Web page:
Another such milestone, some Nigerians say, would be a peaceful inauguration of a new president. If it happens as scheduled next month, it would be the first time that one elected Nigerian president handed power to another.
Information Minister Frank Nweke Jr., speaking from the capital, Abuja, acknowledged some problems with the election season but said that, overall, it had gone well. He added, "In another 15 years, in another 20 years, we expect to have much better results than we have now."
But Bala said he has already lost patience with democracy, at least as practiced in his country.
"I don't like Nigerian democracy," he said, his voice edged with disappointment.
At one time, though, he did. Like most Nigerians, he said, he had cheered the 1999 election that put Obasanjo in the presidency, assuming a better life would accompany freedom.
Back then, the gray wires snaking into his boxy concrete house delivered electricity at night, when the city's factories were idle. But Obasanjo promised more power, which meant appliances -- like his television and tiny stove -- might work during the day as well.
Perhaps water would begin flowing through the taps, or a sewer system would replace the hand-dug ditches that carried waste into the dirt alleys where children played. Bala had even imagined that someday he might drive a motorcycle to work instead of riding a bicycle.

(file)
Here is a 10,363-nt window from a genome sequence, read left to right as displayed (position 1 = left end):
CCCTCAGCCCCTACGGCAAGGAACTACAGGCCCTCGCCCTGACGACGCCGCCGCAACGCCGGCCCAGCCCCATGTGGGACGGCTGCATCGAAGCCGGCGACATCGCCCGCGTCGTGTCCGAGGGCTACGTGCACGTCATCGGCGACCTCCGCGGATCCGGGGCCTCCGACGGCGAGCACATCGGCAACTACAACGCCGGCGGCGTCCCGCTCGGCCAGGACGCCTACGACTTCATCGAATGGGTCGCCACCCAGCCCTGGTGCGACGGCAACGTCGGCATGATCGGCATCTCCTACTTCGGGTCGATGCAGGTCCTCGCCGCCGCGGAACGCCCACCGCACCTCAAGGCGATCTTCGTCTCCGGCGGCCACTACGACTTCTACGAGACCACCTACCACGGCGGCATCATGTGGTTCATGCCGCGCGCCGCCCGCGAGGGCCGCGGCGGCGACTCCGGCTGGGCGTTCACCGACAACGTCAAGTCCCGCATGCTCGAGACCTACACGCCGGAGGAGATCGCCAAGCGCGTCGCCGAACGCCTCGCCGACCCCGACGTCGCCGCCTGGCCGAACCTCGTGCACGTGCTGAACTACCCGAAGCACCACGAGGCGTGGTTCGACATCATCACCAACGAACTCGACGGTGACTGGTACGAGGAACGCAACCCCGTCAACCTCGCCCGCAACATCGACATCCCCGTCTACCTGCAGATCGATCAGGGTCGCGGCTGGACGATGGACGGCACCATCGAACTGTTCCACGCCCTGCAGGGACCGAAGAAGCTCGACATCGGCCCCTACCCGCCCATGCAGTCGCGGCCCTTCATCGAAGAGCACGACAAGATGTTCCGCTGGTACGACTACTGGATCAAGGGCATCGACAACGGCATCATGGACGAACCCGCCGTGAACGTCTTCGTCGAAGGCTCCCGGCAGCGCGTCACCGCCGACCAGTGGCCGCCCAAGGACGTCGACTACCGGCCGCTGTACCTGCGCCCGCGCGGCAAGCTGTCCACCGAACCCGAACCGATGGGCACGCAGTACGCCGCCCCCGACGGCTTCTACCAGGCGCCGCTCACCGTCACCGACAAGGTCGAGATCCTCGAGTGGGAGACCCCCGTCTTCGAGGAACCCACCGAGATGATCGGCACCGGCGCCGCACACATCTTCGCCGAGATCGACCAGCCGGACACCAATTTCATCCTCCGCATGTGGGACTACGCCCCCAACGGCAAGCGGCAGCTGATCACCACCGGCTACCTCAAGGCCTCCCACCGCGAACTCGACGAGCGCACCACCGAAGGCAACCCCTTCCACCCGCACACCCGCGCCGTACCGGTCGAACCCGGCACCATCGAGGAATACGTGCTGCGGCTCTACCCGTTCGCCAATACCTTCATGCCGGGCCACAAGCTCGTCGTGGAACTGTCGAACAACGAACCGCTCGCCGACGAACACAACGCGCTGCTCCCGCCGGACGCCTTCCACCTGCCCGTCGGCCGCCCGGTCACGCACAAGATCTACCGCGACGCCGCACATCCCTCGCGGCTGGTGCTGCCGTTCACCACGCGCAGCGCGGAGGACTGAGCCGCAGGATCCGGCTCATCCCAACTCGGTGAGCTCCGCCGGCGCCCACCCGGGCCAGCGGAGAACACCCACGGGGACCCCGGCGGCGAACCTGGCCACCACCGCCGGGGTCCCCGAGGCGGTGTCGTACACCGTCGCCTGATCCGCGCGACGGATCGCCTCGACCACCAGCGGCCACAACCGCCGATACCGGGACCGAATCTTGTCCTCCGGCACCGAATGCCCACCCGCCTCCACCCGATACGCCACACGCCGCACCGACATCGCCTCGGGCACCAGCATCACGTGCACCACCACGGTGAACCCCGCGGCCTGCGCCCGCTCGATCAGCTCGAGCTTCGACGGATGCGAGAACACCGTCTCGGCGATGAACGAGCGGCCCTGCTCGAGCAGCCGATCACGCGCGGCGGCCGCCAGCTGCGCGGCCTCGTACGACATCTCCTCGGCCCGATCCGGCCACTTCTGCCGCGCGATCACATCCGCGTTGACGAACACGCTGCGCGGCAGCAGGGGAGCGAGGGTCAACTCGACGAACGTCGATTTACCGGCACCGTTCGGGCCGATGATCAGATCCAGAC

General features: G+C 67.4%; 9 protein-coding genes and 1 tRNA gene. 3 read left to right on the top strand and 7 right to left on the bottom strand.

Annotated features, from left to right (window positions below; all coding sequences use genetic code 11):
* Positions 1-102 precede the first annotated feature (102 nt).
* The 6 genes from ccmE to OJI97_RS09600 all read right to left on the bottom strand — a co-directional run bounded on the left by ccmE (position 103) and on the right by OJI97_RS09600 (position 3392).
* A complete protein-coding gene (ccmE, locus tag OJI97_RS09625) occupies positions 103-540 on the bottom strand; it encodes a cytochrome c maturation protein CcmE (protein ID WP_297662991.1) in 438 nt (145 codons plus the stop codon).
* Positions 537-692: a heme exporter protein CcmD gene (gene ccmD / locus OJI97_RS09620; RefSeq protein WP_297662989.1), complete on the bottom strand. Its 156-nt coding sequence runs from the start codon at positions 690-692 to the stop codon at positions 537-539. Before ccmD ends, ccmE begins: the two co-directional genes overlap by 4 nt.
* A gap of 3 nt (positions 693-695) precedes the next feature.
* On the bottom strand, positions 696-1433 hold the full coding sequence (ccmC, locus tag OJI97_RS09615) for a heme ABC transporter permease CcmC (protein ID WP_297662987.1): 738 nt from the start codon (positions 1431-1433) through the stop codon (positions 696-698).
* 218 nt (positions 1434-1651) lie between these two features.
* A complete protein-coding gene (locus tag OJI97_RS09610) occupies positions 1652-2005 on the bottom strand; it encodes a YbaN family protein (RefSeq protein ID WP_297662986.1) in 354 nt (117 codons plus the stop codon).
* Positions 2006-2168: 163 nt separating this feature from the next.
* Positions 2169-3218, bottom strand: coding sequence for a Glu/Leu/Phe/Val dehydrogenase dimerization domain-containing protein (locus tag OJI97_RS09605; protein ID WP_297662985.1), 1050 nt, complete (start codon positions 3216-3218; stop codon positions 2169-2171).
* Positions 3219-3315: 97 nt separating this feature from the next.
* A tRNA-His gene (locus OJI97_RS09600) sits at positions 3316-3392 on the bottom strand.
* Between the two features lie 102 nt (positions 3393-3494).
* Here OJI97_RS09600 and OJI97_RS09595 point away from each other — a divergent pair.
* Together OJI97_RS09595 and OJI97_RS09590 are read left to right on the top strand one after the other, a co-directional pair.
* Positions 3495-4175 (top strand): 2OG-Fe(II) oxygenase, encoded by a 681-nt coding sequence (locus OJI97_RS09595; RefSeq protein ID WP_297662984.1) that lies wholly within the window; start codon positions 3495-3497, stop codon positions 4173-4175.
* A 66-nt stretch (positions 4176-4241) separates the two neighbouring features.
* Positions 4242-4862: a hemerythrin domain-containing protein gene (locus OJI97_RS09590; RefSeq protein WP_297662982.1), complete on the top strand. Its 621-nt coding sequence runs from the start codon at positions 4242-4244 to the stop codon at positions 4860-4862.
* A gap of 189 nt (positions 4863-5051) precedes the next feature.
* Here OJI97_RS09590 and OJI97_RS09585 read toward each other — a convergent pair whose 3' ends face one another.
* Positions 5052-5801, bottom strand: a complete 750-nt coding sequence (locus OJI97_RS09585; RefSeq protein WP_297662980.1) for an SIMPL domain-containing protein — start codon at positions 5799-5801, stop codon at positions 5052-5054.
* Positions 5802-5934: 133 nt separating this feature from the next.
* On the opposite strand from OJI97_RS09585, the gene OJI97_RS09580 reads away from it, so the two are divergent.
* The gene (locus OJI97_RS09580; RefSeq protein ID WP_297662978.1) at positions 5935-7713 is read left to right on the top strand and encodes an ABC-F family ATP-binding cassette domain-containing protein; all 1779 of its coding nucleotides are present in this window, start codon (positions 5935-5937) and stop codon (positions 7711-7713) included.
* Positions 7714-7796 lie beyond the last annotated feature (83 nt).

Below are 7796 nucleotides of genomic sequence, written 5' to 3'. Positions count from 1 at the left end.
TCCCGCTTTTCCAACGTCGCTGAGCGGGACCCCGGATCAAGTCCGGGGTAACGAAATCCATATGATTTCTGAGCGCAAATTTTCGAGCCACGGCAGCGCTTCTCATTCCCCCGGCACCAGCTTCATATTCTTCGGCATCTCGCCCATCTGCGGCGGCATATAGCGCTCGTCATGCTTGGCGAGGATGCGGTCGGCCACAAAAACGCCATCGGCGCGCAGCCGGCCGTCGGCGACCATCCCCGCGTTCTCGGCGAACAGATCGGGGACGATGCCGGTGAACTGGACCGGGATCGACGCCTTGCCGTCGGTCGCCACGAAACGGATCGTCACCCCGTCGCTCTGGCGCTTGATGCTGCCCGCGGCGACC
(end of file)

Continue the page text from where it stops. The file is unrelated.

"We thought we were going to get lights, water and more," he recalled. "But as time goes on, the suffering was more."
After the factory where he was a machine operator closed in 2004, Bala struggled to find a job. When he did, three years later, it was for a lower wage -- $3.50 a day instead of $4.25 -- with longer hours. Buying basics, such as water, rice and firewood, now consumes nearly half of his salary. And he has cut back to one major meal a day.
Life might yet improve with a new government, Bala said. He voted last weekend and plans to again in the presidential election. Then he will sit in his home's tiny parlor, where the television used to be, and root for Buhari while listening to results on his radio.
Even if the lights don't flicker on, as they so rarely do these days, the radio will work; it runs on batteries.
"If Buhari wins, we are expecting light," Bala said. "He will force them to bring light."